Wednesday’s opening concert of the 2013 East Neuk Festival (ENF) will be the very stuff of musical legend, for it will be the last European appearance by the world-famous Tokyo String Quartet.
Three days later, at its resident base at Yale University, the 44-year-old ensemble will perform for the very last time.
The classical music world was rocked last year when the Quartet – famous for its seminal Beethoven recordings and award-winning discs of Haydn and Brahms – announced its intention to disband after nearly half a century of international success.
The decision was triggered by the announcement that the two longest-serving members – violist and founding member Kazuhide Isomura, and second violinist Kikuei Ikeda, both in their sixties – would be retiring this summer. According to British-born cellist, Clive Greensmith, the time was right to call it a day.
“Yes, of course, there was a moment when I thought we should go on,” explains Greensmith, who replaced the original cellist Sadao Harada in 1999. “But there’s a 20-plus year gap between Martin Beaver [1st violinist] and me and the older two players. It was getting more difficult to do touring and to keep what we had, never mind adding new repertoire.
“It’s a very intense way to earn a living. I felt 14 years was more than I expected to be there, and it seemed right, at 46, for me to face a different challenge.” Greensmith and Beaver are moving to Los Angeles to co-direct the string programme at the city’s prestigious Colburn School of Performing Arts.
So what prompted such a legendary outfit to choose Fife for its European swansong? According to Greensmith, it was simply a combination of the ENF’s early planning and, in the festival’s case, a stroke of luck.
“Because their invitation came in so early on, we were happy to accept it and to plan the rest of our UK touring – which includes Aldeburgh, Deal and Cambridge – around the East Neuk date, not knowing at the time that it would be our last UK concert,” Greensmith explains. “None of us had been there before, but we have good memories of playing in Perth, Glasgow and Edinburgh, so we’re really looking forward to it.”
In Crail Church on Wednesday, the four regulars will be joined by cellist David Watkin in a performance of Schubert’s Quintet in C. But not before they, themselves, present a classic Tokyo combination of Mozart’s Hoffmeister Quartet and Webern’s Quartet in E.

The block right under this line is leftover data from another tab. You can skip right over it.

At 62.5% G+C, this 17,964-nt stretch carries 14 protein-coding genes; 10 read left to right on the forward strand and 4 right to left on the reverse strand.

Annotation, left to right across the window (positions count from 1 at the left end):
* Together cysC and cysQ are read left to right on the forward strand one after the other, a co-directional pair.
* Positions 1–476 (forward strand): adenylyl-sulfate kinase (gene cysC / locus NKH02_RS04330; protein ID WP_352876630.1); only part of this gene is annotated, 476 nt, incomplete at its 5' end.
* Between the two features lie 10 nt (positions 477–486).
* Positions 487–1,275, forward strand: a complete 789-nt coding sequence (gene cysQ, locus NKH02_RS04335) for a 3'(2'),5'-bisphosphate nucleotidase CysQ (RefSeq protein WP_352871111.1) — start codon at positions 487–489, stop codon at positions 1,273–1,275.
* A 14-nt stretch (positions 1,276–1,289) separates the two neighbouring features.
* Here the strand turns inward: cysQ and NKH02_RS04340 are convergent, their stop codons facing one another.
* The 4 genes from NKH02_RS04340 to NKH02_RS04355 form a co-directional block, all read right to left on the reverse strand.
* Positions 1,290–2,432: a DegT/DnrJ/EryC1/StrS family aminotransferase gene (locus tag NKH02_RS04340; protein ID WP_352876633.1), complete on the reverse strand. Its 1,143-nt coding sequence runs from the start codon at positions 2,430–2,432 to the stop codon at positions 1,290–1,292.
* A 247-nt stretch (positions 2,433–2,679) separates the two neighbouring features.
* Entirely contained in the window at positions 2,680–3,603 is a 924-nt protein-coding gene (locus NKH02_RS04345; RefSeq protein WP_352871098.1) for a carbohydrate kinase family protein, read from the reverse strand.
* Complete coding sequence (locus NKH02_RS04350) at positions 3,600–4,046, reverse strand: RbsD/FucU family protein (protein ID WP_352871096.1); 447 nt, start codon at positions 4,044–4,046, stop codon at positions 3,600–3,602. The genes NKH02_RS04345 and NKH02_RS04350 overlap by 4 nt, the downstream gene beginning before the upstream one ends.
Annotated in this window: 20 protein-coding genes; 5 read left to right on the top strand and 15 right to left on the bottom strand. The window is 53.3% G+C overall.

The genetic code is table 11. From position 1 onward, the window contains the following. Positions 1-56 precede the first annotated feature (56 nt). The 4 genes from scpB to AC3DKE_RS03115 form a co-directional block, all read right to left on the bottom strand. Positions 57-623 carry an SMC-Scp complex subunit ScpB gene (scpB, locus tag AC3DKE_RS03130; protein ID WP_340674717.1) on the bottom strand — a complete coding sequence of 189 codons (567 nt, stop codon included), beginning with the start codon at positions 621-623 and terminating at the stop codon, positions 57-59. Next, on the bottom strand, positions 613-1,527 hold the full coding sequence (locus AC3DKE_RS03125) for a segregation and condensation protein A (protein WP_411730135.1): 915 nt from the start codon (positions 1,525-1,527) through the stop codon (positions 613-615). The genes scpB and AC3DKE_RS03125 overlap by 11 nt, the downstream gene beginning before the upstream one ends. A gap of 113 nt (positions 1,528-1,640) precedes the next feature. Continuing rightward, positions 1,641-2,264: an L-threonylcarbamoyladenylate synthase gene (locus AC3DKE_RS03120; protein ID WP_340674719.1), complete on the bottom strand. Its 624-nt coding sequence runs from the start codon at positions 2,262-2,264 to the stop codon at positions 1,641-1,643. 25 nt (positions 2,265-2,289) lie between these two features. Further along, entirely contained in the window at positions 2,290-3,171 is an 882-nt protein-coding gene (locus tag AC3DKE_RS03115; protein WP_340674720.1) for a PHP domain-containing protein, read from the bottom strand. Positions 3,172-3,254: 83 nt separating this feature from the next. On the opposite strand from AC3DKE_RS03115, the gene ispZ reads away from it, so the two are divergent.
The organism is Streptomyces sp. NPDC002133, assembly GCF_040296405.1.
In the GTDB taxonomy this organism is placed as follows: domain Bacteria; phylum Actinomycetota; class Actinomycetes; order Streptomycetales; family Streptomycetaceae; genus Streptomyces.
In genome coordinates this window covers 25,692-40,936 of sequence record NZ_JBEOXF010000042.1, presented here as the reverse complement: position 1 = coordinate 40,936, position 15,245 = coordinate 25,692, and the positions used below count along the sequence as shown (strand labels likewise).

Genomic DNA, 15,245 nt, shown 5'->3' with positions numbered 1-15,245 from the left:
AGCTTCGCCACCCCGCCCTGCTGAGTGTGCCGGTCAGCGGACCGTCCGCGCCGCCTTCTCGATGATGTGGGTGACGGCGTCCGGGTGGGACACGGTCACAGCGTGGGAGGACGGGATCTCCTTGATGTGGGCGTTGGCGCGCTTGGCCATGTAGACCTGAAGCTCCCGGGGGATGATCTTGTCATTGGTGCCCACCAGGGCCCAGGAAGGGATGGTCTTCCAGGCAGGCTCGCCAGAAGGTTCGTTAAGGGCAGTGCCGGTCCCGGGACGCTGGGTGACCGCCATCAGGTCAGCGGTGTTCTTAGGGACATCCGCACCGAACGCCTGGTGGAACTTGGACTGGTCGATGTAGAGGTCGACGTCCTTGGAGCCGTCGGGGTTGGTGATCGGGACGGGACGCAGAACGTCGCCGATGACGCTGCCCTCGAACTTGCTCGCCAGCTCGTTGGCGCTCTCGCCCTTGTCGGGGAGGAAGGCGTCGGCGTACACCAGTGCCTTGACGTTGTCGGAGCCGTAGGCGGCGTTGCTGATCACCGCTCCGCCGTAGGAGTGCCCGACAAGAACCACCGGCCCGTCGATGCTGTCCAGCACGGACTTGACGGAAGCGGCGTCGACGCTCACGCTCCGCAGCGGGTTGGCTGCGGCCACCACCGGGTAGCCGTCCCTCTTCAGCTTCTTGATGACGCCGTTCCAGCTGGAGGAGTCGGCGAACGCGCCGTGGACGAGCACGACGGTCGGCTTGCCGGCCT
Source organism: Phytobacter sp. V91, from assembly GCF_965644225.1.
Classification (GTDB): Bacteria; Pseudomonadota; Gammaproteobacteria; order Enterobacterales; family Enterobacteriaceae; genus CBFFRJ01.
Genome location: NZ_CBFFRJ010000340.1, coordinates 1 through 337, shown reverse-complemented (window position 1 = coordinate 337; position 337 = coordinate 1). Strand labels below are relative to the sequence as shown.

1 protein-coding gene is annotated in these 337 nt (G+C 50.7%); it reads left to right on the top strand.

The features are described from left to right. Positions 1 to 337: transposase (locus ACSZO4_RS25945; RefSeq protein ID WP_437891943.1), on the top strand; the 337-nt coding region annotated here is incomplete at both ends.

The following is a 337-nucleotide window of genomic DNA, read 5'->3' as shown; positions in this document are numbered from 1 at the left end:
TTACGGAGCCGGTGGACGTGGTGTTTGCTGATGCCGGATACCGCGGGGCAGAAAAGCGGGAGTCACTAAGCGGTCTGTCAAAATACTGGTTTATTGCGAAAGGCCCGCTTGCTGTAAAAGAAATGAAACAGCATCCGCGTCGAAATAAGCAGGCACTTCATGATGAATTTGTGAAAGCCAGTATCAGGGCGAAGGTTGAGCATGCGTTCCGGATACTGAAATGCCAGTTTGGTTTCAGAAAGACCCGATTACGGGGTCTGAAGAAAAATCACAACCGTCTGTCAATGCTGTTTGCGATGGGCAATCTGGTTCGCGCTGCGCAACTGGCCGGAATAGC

Many put the unique Tokyo sound down to the liquid homogeneity that exists between its players, and which took root when the four original members studied together in their native Japan – where the Quartet was effectively formed in 1969 – before transferring en masse to New York’s Julliard School.
Greensmith acknowledges that signature cohesion of the early days, but reckons that a greater sense of freedom emerged with the successive appearance of new personnel – not least the arrival of 1st violinist Peter Oundjian in 1985, now music director of the RSNO – and with it new approaches.
“When I listen to early recordings I’m struck by the remarkable unanimity and discipline of the ensemble. It was tough for me coming into a group that had already passed its 25th birthday, especially as my predecessor had been there from the very beginning. There is more freedom now, but still, if you go out on a limb as an individual, it may have to be discussed.”
That cohesiveness is helpedby the four Stradivarius instruments – all once owned by Paganini – that have been on loan to the Quartet through the Nippon Music Foundation since 1995. “The cello is a glorious instrument, with a burnished resonance that is very seductive.” But this week’s performance will be the last featuring the instruments. “They have to be handed back the day after East Neuk. They’ll go to another quartet; we don’t know which one yet,” says Greensmith.
If he has any regrets, it’s about repertoire the Quartet didn’t explore. “I’d like to have done Berg’s Lyric Suite, and I wish we had played Schoenberg’s Second Quartet more than we did.” And what will he miss most? “I’ll miss the quality of repertoire, and the wonderful partnerships with wonderful audiences,” Greensmith admits. “That will be tough.”
• The East Neuk Festival runs from 3-7 July. www.eastneukfestival.com